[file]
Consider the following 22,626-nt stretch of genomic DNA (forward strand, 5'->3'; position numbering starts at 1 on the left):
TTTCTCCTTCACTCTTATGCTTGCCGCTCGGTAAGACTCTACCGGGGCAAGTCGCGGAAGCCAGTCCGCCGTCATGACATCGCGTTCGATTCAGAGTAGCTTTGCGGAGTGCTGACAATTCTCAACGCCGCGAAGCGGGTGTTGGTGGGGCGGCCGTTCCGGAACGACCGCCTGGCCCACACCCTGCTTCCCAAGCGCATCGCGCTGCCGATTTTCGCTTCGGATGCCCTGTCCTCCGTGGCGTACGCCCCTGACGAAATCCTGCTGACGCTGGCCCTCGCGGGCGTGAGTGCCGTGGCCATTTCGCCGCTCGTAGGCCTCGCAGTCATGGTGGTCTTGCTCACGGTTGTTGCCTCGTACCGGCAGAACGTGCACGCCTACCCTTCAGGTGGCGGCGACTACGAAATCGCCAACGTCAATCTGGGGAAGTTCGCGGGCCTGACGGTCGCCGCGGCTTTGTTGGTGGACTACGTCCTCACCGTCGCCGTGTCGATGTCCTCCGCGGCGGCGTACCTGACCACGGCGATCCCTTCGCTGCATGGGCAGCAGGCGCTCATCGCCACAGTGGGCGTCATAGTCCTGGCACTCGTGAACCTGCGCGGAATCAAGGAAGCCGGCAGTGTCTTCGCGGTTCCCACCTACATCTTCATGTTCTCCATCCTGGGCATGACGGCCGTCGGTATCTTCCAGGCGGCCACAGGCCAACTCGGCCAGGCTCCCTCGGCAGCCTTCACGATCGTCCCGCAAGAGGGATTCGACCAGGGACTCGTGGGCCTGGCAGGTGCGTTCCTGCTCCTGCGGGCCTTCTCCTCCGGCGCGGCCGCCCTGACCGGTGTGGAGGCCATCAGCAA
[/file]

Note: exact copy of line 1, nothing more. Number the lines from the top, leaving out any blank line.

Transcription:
Consider the following 22,626-nt stretch of genomic DNA (forward strand, 5'->3'; position numbering starts at 1 on the left):